Value and Virtue in a Godless Universeby Erik J. Wielenberg
Pub. Date: 02/07/2005
Publisher: Cambridge University Press
Suppose there is no God. This supposition implies that human life is meaningless, that there are no moral obligations and hence people can do whatever they want, and that the notions of virtue and vice, right and wrong, and good and evil have no place in the universe. Erik J. Wielenberg believes this view to be utterly erroneous and, in this thought-provoking book,
Suppose there is no God. This supposition implies that human life is meaningless, that there are no moral obligations and hence people can do whatever they want, and that the notions of virtue and vice, right and wrong, and good and evil have no place in the universe. Erik J. Wielenberg believes this view to be utterly erroneous and, in this thought-provoking book, he explains the reasons why. He argues that, even if God does not exist, human life can still have meaning, humans do have moral obligations, and human virtue is still possible. Wielenberg offers readers a cognent explanation of the ethical implications of naturalisma view that denies the existence of the supernatural in human life. In his view virtue exists in a godless universe but it is significantly different from virtue in a Christian universe, and he develops naturalistic accounts of humility, charity, and hope. The overarching theme of Virtue and Value in a Godless Universe is what ethics might look like without God. Erik Wielenberg takes readers on an extraordinary tour of some of the central landmarks of this under-explored territory.
- Cambridge University Press
- Publication date:
- Edition description:
- New Edition
- Product dimensions:
- 5.98(w) x 8.98(h) x 0.47(d)
Table of Contents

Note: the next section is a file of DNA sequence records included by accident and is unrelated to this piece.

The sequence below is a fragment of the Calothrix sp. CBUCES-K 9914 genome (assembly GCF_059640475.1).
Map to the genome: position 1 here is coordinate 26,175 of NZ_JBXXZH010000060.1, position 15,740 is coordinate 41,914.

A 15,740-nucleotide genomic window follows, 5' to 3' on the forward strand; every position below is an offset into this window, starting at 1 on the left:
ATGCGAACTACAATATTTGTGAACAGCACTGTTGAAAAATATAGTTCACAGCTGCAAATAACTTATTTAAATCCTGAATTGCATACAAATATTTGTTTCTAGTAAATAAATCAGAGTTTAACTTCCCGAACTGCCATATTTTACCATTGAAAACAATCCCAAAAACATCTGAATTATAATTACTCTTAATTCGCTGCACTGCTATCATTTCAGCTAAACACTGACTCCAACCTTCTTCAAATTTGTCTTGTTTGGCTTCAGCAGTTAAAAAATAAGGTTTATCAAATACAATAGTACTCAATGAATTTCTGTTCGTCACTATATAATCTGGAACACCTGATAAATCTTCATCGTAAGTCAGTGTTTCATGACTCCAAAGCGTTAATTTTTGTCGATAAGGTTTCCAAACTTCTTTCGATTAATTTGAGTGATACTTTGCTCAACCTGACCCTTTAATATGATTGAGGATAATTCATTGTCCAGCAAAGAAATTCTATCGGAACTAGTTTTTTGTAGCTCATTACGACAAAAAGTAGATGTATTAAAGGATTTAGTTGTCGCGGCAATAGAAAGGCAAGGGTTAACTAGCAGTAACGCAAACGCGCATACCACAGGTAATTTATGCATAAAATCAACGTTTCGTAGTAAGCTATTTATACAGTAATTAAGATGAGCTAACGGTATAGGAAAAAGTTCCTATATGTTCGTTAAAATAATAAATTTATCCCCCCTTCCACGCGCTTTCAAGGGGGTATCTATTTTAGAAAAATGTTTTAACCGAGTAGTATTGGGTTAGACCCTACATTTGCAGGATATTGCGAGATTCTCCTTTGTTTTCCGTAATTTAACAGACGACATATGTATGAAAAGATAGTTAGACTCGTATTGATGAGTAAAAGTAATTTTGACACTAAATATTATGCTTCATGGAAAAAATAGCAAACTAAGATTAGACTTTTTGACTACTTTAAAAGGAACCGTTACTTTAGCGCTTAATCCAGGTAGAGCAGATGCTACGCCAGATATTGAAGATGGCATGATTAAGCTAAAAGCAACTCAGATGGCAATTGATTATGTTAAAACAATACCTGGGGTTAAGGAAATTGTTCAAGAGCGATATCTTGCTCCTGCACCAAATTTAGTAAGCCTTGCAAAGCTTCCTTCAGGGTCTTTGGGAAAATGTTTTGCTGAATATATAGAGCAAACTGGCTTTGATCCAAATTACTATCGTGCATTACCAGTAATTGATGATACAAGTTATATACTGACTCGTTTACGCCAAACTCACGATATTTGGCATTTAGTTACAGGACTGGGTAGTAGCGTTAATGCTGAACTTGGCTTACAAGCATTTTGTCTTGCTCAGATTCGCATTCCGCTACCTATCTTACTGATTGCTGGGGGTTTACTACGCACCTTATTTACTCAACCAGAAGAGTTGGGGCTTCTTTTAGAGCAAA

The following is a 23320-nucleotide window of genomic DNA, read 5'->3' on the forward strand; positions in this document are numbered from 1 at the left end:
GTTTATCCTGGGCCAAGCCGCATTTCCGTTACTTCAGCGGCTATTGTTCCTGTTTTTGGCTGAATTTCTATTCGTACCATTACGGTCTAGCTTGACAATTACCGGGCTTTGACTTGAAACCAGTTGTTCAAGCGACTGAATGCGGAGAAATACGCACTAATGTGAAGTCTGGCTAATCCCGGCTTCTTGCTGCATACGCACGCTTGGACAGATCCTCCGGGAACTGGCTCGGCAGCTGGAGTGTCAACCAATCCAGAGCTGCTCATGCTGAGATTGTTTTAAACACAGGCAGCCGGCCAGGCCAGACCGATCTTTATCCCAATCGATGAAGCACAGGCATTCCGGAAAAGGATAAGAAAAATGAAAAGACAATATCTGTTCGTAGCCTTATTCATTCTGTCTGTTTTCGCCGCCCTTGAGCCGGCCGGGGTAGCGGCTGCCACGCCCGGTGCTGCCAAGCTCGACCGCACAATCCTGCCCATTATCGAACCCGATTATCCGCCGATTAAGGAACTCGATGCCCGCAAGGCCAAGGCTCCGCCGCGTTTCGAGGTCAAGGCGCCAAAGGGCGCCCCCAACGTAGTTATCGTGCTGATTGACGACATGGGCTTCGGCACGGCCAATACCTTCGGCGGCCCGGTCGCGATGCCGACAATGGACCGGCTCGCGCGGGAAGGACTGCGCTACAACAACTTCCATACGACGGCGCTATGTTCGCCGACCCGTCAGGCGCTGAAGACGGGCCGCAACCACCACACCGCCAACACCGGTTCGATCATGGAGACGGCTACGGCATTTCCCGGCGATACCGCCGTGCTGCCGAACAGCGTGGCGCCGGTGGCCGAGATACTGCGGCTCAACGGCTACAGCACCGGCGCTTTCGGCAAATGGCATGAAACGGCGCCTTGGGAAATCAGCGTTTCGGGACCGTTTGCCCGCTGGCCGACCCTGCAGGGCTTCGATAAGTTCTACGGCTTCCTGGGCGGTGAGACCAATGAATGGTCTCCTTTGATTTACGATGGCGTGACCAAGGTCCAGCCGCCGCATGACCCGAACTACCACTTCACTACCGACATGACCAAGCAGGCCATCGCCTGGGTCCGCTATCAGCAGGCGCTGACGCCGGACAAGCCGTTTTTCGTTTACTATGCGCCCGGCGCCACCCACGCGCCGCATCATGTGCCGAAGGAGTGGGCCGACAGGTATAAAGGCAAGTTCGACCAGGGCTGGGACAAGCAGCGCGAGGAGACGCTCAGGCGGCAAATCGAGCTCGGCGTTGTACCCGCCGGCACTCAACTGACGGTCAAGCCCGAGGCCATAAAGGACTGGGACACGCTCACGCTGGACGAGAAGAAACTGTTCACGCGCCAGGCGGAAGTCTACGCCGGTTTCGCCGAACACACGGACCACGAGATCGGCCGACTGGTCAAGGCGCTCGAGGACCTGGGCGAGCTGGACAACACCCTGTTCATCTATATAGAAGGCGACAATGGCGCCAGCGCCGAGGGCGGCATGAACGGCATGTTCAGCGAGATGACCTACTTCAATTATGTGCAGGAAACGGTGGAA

Acknowledgements; Introduction; Part I. God and the Meaning of Life: 1. The meanings of life; 2. Four arguments that life lacks internal meaning without God; 3. Richard Taylor's way out: creating your own meaning; 4. Peter Singer's way out: meaning through eliminating pain; 5. Aristotle's way out: intrinsically good activity; Part II. God and Morality: 6. God as the omnipotent creator of ethics; 7. Criticism of the strong position; 8. Criticism of the weak position; 9. An alternative account; 10. God as divine commander; Part III. The Divine Guarantee of Perfect Justice: 11. Why be moral?; 12. First answer: because morality and self-interest coincide; 13. Second answer: because you ought to; 14. The divine guarantee of perfect justice and Kant's moral argument; 15. Divine justice, self-sacrifice, and moral absurdity; 16. Absolute evil and moral faith; 17. Where we are now; Part IV. Ethical Character in a Godless Universe: 18. A new assumption; 19. The fall of man: pride and disobedience; 20. Humility, Christian and naturalistic; 21. From humility to charity; 22. Hope and heroism; 23. Moral education and science; Part V. Creeds to Live By: 24. To believe or not to believe?; 25. A creed we can live by?; Notes; References.
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